# Determine magnitude of force acting on block on inclined plane

In summary, a 20 kg package is at rest on an incline. A force is applied and determined. The static and kinetic coefficients of friction between the package and the incline are both equal to 0.3. If I know the acceleration, I can find the magnitude of P.
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## Homework Statement

A 20-kg package is at rest on an incline when a force P is applied to it. Determine the magnitude of P if 10s is required for the package to travel 5m up the incline. The static and kinetic coefficients of friction between the package and the incline are both equal to 0.3.

Answer: 419N to start and 301 during sliding

## Homework Equations

m=20kg
g=9.8m/s2
t=10s
xi = 0ft
xf = 5ft
μs = μk = 0.3
Frictional force = Ff = μN

## The Attempt at a Solution

First, I drew a free-body diagram including tilted coordinate axes:

Then, I went about finding the sum of the forces equations in the x- and y-directions.

$$\sum F_{x}=-F_{f}-mgsin(20)+Pcos(30)=ma$$

$$\sum F_{y}=N-mgcos(20)-Psin(30)=0$$

From the second equation,
$$N=mgcos(20)+Psin(30)$$

Plugging this value for N into Ff = μN in the first equation yields:

$$P=\frac{m\left(a+\mu gcos(20)+gsin(20)\right)}{cos(30)-\mu sin(30)}$$

If I know the acceleration, I can find the magnitude of P. There has to be a way to find acceleration from the initial conditions, but I'm at a loss. Also, once static friction is overcome, I'm sure the sum of the forces equations will be different but I'm not sure how.

Well since the force seems to be constant, you could apply the kinematic equation to solve for the acceleration:
$$x = x_0 + v_0t + (1/2)at^2$$

Thefox14 said:
Well since the force seems to be constant, you could apply the kinematic equation to solve for the acceleration:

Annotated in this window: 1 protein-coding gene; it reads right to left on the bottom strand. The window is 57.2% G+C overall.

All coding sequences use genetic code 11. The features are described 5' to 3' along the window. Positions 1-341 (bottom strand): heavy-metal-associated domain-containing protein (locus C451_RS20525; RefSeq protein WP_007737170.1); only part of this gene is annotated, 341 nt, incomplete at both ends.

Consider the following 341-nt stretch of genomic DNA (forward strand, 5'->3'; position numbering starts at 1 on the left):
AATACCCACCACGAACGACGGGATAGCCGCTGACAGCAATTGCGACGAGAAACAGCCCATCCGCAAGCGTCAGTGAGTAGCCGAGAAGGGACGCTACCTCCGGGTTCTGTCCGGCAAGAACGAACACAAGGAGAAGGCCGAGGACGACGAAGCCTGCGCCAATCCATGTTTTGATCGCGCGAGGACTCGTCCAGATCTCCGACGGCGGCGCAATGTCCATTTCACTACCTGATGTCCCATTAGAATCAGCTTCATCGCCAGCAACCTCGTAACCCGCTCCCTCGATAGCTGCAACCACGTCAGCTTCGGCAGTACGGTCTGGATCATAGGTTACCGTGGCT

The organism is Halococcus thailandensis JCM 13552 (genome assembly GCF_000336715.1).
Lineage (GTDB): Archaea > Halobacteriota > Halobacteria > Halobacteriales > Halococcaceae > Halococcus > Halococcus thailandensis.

$$x = x_0 + v_0t + (1/2)at^2$$

From the $\sum F_{x}$ equation, along with $F_{f}=\mu N$:

$$a=-\mu gcos(20)-\frac{\mu Psin(30)}{m}-gsin(20)+Pcos(30)$$

$$x_{f}=x_{i}+v_{i}t+\frac{1}{2}at^{2}$$

$$5=\frac{1}{2}\left (-\mu gcos(20)-\frac{\mu Psin(30)}{m}-gsin(20)+Pcos(30) \right )\left (10^{2} \right )$$

$$\frac{1}{10}=-\mu gcos(20)-\frac{\mu Psin(30)}{m}-gsin(20)+Pcos(30)$$

$$\frac{1}{10}+\mu gcos(20)+gsin(20)=P\left (cos(30)-\frac{\mu sin(30)}{m} \right )$$

$$P=\frac{\frac{1}{10}+\mu gcos(20)+gsin(20)}{cos(30)-\frac{\mu sin(30)}{m}}=\frac{\frac{1}{10}+(0.3)(9.8)cos(20)+(9.8)sin(20)}{cos(30)-\frac{0.3sin(30)}{20}}\approx 7.24N \neq \: Book's\: answer\: of\: 419N$$

Did I do the math wrong? Where do I go from here?

## 1. What is the formula for determining the magnitude of force acting on a block on an inclined plane?

The formula for determining the magnitude of force acting on a block on an inclined plane is F = mg sin θ, where F is the force, m is the mass of the block, g is the acceleration due to gravity, and θ is the angle of the inclined plane.

## 2. How does the angle of the inclined plane affect the magnitude of force acting on the block?

The angle of the inclined plane directly affects the magnitude of force acting on the block. As the angle increases, the force required to keep the block from sliding down the plane also increases. This is because a steeper angle increases the component of the force of gravity that acts parallel to the plane.

## 3. How does the mass of the block affect the magnitude of force acting on it on an inclined plane?

The mass of the block also affects the magnitude of force acting on it on an inclined plane. A heavier block will require a greater force to keep it from sliding down the plane, as the force of gravity acting on the block will be greater.

## 4. What is the relationship between the magnitude of force and the angle of the inclined plane?

The magnitude of force and the angle of the inclined plane have a direct relationship. As the angle of the inclined plane increases, the magnitude of force required to keep the block from sliding down the plane also increases.

## 5. How can the magnitude of force on a block on an inclined plane be decreased?

The magnitude of force on a block on an inclined plane can be decreased by decreasing the angle of the inclined plane or by decreasing the mass of the block. Additionally, using frictional forces or adding a weight or counterweight to the block can also decrease the magnitude of force acting on it.

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